We are living in the terminal phase of the greatest debt bubble in history, and with each passing day that mountain of debt just keeps on getting bigger and bigger. It simply is not mathematically possible for debt to keep on growing at a pace that is many times greater than GDP growth, and at some point this absurd bubble will come to an abrupt end. So those that are forecasting many years of prosperity to come are simply being delusional. Our current standard of living is very heavily fueled by debt, and at some point we are going to hit a wall.
Let’s talk about consumer debt first. Excluding mortgage debt, consumer debt is projected to hit the 4 trillion dollar mark by the end of the year…
Americans are in a borrowing mood, and their total tab for consumer debt could reach a record $4 trillion by the end of 2018.
That’s according to LendingTree, a loan comparison website, which analyzed data from the Federal Reserve on nonmortgage debts including credit cards, and auto, personal and student loans.
Americans owe more than 26 percent of their annual income to this debt. That’s up from 22 percent in 2010. It’s also higher than debt levels during the mid-2000s when credit availability soared.
We have never seen this level of consumer debt before in all of U.S. history. Just a few days ago I wrote about how tens of millions of Americans are living on the edge financially, and this is yet more evidence to back up that claim.
Right now, Americans owe more than a trillion dollars on auto loans, and we are clearly in the greatest auto loan debt bubble that we have ever seen.
Americans also owe more than a trillion dollars on their credit cards, and credit card delinquency rates are rising. In fact, in some ways what we witnessed during the first quarter of 2018 was quite reminiscent of the peak of the last financial crisis…
In the first quarter, the delinquency rate on credit-card loan balances at commercial banks other than the largest 100 – so at the 4,788 smaller banks in the US – spiked in to 5.9%. This exceeds the peak during the Financial Crisis. The credit-card charge-off rate at these banks spiked to 8%. This is approaching the peak during the Financial Crisis.
The student loan debt bubble has also surpassed a trillion dollars, and the average young adult with student loan debt has a negative net worth…
Despite economic and stock market gains over the past nine years, many young adults are still struggling to get ahead in their financial lives and, in some ways, things may have actually gotten worse.
Americans age 25 to 34 with college degrees and student debt have a median net wealth of negative $1,900, according to a report analyzing 2016 Federal Reserve data released by Young Invincibles, a young adult advocacy group. That’s a drop of $9,000 from 2013, YI’s analysis found.
Meanwhile, corporate debt has doubled since the last financial crisis. Thousands of companies are so highly leveraged that even a slight economic downturn could completely wipe them out.
State and local government debt levels are also at record highs, but nobody seems to care. And if we never have another recession everything might work out okay.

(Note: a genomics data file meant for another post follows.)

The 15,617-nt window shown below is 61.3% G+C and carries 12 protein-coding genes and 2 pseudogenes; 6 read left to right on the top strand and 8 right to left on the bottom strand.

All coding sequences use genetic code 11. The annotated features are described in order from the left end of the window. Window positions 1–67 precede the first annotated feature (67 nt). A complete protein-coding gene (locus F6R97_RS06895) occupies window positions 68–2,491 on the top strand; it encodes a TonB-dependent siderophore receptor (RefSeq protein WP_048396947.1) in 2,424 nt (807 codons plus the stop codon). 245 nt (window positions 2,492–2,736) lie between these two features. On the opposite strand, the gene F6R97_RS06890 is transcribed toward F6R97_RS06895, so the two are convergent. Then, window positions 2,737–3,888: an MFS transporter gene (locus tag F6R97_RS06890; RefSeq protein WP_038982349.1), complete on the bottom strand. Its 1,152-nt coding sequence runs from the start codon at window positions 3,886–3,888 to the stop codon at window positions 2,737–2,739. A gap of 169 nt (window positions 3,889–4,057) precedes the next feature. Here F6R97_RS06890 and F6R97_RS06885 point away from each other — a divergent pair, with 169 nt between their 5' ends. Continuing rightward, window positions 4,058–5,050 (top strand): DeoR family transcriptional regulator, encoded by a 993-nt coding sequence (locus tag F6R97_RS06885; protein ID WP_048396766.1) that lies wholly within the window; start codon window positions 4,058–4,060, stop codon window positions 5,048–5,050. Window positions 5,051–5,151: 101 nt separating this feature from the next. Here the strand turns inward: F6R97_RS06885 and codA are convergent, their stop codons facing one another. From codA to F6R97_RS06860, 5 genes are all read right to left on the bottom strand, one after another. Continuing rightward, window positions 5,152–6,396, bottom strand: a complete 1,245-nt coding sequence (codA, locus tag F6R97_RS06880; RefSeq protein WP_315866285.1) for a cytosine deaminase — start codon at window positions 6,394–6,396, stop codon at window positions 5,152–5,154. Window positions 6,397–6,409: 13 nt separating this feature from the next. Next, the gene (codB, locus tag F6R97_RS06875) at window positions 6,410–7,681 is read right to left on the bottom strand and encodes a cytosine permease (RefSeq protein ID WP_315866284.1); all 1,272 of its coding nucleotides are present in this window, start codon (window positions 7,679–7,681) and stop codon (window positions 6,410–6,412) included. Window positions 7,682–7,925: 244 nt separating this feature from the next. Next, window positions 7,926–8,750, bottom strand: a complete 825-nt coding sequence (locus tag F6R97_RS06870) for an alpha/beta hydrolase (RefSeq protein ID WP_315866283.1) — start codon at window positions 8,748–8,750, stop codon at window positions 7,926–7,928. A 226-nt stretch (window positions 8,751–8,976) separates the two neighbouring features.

The biggest offender of all, of course, is the United States federal government. We have been adding about a trillion dollars a year to the national debt since Barack Obama first entered the White House, and Goldman Sachs is projecting that number will surpass 2 trillion dollars by 2028…
The fiscal outlook for the United States “is not good,” according to Goldman Sachs, and could pose a threat to the country’s economic security during the next recession.
According to forecasts from the bank’s chief economist, the federal deficit will increase from $825 billion (or 4.1 percent of gross domestic product) to $1.25 trillion (5.5 percent of GDP) by 2021. And by 2028, the bank expects the number to balloon to $2.05 trillion (7 percent of GDP).
Our national debt has been growing at an exponential rate for decades, and because total disaster has not struck yet many people seem to believe that we can keep on doing this.
But the truth is that it simply is not possible. There is only so much debt that a society can take on before the entire system implodes.
So how close are we to that point?
The following chart comes from Charles Hugh Smith, and it shows the exponential rise in overall debt levels that has taken us to the brink of nearly 70 trillion dollars in debt…
And this next chart from the SRSrocco Report shows how our rate of overall debt growth has compared to our rate of GDP growth…
We are literally on a path to national suicide.
Whether it happens next month, next year or, it is inevitable that we are going to slam into a brick wall of financial reality.
For the moment, the only way that we can continue to enjoy our current debt-fueled standard of living is to continue increasing our debt bubble at an exponential rate.
But that can only go on for so long, and when the party ends we are going to experience the greatest debt crisis in history.
Today, the average American household is nearly $140,000 in debt, and that is more than double median household income. And if we were to include each household’s share of corporate debt, local government debt, state government debt and federal government debt, that number would be many times higher.
All of this debt will never be repaid. Ultimately there will come a day when the system will completely collapse under the weight of so much debt, and most Americans are completely unaware that such a day of reckoning is rapidly approaching.